ABSTRACT: Animal models have demonstrated the critical role of bone marrow-derived VEGFR1(+) hematopoietic progenitor cells (HPCs) and VEGFR2(+) endothelial progenitor cells (EPCs) in metastatic progression. We explored whether these cells could predict relapse and response in breast cancer (BC) patients. One hundred and thirty-two patients with stages 1-4 BC were enrolled on 2 studies. Circulating CD45(+)/CD34(+)/VEGFR1(+) HPCs and CD45(dim)/CD133(+)/VEGFR2(+) EPCs were assessed from peripheral blood mononuclear cells using flow cytometry. Changes in HPCs and EPCs were analyzed in (1) patients without overt disease that relapsed and (2) metastatic patients according to response by RECIST. At study entry, 102 patients were without evidence of disease and 30 patients had metastatic BC. Seven patients without evidence of BC by exam, labs, and imaging developed recurrence while on study. Median HPC/ml (range) increased from 645.8 (23.5-1,914) to 2,899 (1,176-37,336), P = 0.016, followed by an increase in median EPC/ml from 21.3 (4.7-42.5) to 94.7 (28.2-201.3), P = 0.016, prior to clinical relapse. In metastatic patients with progressive disease, median HPC/ml increased from 1,696 (10-16,470) to 5,124 (374-77,605), P = 0.0009, and median EPC/ml increased from 26 (0-560) to 71 (0-615) prior to progression, P = 0.10. In patients with responding disease, median HPC/ml decreased from 6,147 (912-85,070) to 633 (47-18,065), P = 0.05, and EPC/ml decreased from 46 (0-197) to 23 (0-105), P = 0.41, at response. There were no significant changes in these cells over time in patients with stable disease. Circulating bone marrow-derived HPCs and EPCs predict relapse and disease progression in BC patients.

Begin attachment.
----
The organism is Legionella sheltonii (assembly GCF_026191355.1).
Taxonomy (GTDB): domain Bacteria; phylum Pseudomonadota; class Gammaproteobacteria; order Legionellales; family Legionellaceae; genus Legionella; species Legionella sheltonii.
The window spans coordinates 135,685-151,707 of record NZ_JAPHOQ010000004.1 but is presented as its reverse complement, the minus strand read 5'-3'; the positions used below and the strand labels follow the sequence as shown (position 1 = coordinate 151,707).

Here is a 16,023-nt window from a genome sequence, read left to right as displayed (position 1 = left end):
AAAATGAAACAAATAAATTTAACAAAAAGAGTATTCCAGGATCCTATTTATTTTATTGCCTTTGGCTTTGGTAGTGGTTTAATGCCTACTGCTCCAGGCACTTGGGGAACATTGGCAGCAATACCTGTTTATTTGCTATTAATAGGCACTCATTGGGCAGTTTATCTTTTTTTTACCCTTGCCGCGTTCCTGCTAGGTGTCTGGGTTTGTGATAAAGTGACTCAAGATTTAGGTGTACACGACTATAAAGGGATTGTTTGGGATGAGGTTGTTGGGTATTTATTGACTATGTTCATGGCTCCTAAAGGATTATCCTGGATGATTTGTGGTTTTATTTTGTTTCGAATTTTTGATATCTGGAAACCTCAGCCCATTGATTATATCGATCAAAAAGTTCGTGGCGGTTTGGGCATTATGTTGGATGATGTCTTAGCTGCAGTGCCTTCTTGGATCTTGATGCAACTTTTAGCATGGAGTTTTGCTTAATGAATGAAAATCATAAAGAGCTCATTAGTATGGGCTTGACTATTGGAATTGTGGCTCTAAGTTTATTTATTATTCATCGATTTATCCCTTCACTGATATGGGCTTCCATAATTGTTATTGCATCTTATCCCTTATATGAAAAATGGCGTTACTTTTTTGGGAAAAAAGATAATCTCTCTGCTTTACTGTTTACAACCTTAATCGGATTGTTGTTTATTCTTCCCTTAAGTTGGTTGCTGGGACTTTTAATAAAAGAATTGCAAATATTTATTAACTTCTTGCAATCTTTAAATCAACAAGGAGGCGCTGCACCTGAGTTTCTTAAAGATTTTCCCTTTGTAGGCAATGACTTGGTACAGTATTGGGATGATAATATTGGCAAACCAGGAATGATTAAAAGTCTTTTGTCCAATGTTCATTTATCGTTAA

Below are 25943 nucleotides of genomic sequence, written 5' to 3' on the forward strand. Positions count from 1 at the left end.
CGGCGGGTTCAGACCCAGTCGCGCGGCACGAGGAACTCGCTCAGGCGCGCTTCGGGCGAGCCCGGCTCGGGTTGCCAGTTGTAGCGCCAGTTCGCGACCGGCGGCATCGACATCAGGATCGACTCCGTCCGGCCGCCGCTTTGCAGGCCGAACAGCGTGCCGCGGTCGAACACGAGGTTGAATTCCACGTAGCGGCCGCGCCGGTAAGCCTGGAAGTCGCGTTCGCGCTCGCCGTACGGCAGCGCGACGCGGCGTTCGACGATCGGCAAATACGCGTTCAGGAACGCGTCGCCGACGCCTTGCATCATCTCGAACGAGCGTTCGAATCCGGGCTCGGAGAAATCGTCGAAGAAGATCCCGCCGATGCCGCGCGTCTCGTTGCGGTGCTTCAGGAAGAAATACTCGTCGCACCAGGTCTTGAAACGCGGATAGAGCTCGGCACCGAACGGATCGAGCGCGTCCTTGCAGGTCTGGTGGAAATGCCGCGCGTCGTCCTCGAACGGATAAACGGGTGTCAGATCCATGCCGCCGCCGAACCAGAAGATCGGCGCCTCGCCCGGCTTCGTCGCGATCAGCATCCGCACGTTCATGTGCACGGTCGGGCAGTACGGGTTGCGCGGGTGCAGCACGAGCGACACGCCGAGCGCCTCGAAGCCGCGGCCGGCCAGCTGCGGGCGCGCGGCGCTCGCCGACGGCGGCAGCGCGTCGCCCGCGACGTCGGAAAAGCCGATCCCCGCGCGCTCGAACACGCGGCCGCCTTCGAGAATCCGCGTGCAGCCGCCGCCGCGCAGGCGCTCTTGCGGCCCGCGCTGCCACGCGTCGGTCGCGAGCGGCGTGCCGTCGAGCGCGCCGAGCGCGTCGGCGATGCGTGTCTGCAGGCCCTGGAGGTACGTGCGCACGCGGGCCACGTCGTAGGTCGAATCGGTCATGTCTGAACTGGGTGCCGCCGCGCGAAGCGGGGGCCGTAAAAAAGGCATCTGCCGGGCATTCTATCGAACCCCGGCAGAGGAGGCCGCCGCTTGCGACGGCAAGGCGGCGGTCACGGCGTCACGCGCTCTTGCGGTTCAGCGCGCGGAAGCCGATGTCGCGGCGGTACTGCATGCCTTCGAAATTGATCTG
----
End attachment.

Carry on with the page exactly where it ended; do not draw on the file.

Breast Cancer Research and Treatment 12/2011; 132(1):235-42. · 4.43 Impact Factor